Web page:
(Rebecca Janicker, PhD. Student, University of Portsmouth.  First-time speaker at Transitions)

‘There was so much going on in terms of stimulating papers and discussion, not to mention the informal meeting of new people from what seems to be a very friendly and supportive comics studies community.’

(Michael Connerty, teaches courses on animation history and comics at the Dun Laoghaire Institute of Art, Design and Technology in Dublin.  First-time speaker)

‘This was my first time attending a conference as a speaker, and was truly a boost of inspiration – I gained new insights in the field as well as made new acquaintances with a shared interest in political cartoons that I will stay in touch with and discuss further research.’

(Rebecka Klette, studying BA History of Ideas at the University of Lund.  Coming to Birkbeck to study for a MA in the subject in 2014.  First-time speaker.)

‘A truly international symposium. I have learned much from the debates and exchanges at Transitions 4.’

(Lim Cheng Tju, Singapore editor for the International Journal of Comic Art and co-editor of Liquid City Volume 2 (Image Comics, 2010); postgraduate student at Institute of Education, University of London, 2013-14.  First-time speaker.)

‘I have enjoyed experiencing the development of Transitions from a modest platform for UK-based emerging comics scholars to a busy annual gathering of a diverse range of inter-disciplinary academics and practitioners linked by comics.’

(Nicola Streeten, graphic artist and PhD student at University of Brighton. Nicola presented at the first Transitions and has chaired panels at the last two.)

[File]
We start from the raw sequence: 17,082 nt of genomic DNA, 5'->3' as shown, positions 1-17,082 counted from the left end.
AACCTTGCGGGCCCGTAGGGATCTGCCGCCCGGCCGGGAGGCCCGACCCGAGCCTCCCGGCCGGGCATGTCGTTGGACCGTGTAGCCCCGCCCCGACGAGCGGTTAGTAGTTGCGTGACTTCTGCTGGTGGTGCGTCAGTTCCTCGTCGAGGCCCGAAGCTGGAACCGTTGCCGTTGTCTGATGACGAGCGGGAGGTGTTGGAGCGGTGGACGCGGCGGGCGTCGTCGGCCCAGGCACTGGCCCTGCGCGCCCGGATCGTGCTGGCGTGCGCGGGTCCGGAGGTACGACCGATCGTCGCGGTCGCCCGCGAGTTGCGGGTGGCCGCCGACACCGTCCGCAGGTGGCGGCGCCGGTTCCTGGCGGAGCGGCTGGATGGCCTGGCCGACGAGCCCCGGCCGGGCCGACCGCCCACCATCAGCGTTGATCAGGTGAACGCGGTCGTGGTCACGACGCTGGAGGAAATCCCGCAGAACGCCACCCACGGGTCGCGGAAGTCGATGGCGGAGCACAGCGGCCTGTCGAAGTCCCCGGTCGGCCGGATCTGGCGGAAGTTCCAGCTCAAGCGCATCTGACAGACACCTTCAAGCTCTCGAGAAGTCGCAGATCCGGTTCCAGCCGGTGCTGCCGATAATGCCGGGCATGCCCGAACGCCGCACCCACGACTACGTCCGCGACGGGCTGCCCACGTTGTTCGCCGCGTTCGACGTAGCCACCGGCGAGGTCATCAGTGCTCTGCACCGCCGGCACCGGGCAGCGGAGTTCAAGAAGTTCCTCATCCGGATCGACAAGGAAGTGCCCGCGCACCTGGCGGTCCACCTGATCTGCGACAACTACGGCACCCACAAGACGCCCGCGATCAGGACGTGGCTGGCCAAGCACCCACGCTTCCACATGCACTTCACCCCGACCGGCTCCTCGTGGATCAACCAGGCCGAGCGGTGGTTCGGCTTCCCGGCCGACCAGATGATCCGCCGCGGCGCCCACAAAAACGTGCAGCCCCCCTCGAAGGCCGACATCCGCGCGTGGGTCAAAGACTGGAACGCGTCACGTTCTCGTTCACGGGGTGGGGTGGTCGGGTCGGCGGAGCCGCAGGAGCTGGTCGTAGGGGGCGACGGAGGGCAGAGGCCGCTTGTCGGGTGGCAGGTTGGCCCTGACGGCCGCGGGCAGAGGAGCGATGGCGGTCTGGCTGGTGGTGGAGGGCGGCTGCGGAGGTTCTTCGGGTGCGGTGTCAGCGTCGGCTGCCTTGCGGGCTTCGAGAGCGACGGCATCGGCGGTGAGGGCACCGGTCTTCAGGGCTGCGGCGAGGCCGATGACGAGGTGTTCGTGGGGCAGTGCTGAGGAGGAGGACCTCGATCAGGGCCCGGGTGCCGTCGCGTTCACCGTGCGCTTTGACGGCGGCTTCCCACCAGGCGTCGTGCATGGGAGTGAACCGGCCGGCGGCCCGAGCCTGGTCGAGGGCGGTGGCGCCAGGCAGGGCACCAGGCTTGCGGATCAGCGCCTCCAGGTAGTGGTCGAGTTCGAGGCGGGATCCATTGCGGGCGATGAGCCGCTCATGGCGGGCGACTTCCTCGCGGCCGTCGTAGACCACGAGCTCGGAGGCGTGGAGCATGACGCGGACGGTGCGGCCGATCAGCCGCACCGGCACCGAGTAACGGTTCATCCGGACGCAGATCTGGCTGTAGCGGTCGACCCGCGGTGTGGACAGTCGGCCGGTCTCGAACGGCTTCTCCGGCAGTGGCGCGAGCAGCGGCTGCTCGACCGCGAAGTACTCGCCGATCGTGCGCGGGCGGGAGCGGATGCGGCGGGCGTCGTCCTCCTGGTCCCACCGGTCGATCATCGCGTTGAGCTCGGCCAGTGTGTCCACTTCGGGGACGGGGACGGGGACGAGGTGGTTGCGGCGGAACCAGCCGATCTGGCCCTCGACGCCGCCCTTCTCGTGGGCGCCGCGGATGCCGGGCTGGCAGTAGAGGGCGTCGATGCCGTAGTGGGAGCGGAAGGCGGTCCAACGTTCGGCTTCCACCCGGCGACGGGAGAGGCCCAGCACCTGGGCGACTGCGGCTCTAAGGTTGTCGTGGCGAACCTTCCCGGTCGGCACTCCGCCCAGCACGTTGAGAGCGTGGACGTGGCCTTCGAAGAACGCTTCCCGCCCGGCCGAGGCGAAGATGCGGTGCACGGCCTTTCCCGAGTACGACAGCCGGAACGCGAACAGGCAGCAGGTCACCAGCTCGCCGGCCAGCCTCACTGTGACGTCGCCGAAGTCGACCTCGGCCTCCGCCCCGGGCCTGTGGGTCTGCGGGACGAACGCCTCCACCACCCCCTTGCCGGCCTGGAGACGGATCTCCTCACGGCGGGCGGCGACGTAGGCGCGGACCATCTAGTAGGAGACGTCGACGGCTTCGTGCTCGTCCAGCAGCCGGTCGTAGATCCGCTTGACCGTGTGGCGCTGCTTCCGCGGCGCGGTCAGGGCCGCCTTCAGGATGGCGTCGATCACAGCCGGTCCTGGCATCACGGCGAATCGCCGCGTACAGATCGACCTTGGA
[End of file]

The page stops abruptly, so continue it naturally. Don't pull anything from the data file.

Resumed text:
Transitions Comica symposium

This post was contributed by Tony Venezia, a PhD student in Birkbeck’s Department of English and Humanities.

This Saturday (November 3) saw the return of the Transitions Comica symposium to Birkbeck.  This is the third time the college has hosted the symposium, currently the only regular academic comics conference in London.  The event always attracts a broad audience of students, teachers, artists, and people just interested in coming along. 

Transitions has always been supported by the generosity of the School of Arts, and this year was co-sponsored by the Film Department at the University of East Anglia.  In addition, the conference is promoted as part of Comica, the annual international London-wide comics festival organised by journalist/broadcaster Paul Gravett.  Over eighty people – delegates and speakers – registered, with attendees coming from all over the UK, as well as Israel and Italy.  One enterprising speaker, undeterred by Hurricane Sandy, even managed to make the trip from New York to deliver a paper.

The symposium opened with a fascinating joint keynote address from Dr. Chris Murray (Dundee) and Dr. Julia Round (Bournemouth), the general editors of the academic journal Studies in Comics.  Once again, Dr. Roger Sabin (University of the Arts, London) acted as respondent to the papers.  The range of papers is a testament to the multi-disciplinary appeal of the comics form.  Speakers came from diverse disciplinary backgrounds, including; English Literature, Media and Cultural Studies, Film Studies, Social Science, Chemistry, Education, Cultural Geography, Modern Languages, Law, and Japanese Studies.  The day concluded with a discursive roundtable discussion on the future for comics studies to which the author gladly contributed.  Some delegates made their way to Foyles for a special one off event with American cartoonist Robert Crumb in the evening.

The event has already generated online reviews and there is a Storify archive.

Given the undoubted continuing success of Transitions, it is hoped that the event will continue to be hosted at Birkbeck.

Special thanks should go to this year’s organisers: Ed Clough (UEA), Hallvard Haug (Birkbeck), and Nina Mickwitz (UEA) for all their hard work.